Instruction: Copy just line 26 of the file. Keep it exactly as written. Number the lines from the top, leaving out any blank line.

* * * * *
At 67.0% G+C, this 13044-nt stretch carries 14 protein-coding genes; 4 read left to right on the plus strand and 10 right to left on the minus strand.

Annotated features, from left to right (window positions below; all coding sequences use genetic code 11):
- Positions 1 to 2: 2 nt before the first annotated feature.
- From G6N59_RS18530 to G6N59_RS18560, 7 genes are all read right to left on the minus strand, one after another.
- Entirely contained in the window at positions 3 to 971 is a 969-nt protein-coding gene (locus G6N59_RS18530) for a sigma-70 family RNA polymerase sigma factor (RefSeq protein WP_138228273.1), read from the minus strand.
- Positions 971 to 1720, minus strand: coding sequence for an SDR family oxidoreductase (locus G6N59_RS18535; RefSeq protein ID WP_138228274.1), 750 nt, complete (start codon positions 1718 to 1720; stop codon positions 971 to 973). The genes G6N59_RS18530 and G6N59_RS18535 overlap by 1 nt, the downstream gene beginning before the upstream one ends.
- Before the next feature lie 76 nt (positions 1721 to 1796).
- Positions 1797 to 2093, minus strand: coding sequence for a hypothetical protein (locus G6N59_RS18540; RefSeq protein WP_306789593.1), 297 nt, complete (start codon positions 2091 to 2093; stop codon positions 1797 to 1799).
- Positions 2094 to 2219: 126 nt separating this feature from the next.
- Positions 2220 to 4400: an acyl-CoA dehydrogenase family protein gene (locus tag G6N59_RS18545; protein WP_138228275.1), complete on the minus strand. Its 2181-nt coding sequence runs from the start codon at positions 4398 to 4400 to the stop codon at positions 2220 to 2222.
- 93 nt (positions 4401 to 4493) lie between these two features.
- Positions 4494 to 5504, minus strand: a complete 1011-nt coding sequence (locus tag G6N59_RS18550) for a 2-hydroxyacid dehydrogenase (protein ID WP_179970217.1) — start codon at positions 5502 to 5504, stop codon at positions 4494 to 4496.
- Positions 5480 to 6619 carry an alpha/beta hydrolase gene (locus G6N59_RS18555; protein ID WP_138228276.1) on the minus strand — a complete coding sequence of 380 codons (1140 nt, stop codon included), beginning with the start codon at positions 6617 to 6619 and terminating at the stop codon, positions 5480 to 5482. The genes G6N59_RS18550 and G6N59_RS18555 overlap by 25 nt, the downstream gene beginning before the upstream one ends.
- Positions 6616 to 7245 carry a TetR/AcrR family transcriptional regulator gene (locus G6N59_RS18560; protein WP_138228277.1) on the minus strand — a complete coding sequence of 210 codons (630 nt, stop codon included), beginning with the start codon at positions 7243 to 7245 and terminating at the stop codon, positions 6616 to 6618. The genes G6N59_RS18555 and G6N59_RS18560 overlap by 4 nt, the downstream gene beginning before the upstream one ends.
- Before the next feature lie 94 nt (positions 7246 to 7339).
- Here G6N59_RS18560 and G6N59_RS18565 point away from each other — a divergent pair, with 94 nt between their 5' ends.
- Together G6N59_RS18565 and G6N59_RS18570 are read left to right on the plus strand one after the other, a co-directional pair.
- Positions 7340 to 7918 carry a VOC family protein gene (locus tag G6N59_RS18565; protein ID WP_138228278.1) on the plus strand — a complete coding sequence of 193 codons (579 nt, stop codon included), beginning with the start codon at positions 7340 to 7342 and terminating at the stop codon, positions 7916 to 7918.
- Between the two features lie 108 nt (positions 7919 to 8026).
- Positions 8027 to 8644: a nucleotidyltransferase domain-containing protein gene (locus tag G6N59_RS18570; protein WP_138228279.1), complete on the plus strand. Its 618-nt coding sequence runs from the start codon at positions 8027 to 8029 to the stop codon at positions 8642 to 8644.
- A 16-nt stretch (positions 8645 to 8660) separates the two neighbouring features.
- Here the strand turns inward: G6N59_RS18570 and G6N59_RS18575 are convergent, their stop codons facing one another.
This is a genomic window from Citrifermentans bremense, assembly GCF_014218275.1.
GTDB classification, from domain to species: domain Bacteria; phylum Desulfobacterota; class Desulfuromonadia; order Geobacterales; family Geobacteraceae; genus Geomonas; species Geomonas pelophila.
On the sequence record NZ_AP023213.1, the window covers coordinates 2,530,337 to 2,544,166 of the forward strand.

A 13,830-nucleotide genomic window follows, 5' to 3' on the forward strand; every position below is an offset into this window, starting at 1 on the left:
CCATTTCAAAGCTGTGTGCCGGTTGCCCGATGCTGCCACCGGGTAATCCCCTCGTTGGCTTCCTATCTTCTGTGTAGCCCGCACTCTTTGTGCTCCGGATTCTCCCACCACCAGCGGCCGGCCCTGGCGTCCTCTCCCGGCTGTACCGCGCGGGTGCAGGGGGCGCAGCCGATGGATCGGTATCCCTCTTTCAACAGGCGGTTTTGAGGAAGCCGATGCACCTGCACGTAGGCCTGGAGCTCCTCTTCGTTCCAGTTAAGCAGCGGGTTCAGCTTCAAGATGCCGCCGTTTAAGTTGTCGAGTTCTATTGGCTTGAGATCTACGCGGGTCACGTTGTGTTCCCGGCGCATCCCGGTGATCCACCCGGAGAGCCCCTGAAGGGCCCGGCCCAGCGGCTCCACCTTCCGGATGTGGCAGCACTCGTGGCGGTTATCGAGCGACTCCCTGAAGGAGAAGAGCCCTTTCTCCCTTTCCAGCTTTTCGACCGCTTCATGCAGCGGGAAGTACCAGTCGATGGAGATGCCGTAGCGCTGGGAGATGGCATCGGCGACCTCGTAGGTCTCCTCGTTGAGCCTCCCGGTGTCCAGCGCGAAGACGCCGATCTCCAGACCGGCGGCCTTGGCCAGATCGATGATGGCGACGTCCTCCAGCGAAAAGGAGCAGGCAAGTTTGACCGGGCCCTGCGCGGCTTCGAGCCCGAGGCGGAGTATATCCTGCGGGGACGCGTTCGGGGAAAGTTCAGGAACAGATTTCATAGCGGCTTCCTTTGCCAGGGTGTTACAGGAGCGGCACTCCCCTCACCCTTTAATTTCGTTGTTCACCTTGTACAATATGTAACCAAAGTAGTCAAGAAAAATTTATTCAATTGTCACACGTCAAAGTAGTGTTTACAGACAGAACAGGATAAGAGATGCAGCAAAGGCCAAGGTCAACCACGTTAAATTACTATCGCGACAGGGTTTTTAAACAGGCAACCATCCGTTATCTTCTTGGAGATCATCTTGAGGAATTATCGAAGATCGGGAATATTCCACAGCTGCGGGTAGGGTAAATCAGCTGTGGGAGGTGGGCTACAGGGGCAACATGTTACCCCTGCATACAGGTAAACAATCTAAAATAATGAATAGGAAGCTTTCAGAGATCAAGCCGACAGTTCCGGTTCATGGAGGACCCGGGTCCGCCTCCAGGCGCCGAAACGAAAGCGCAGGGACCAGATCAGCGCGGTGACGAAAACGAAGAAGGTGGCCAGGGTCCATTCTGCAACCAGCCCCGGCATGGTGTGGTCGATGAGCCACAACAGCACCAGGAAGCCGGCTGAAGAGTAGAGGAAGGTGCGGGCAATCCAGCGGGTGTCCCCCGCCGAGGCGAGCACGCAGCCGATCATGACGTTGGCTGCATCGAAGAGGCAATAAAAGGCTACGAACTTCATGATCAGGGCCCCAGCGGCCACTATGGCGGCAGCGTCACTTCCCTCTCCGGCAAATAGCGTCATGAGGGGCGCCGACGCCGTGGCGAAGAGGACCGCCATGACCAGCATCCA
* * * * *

A 13,830-nucleotide genomic window follows, 5' to 3' on the forward strand; every position below is an offset into this window, starting at 1 on the left: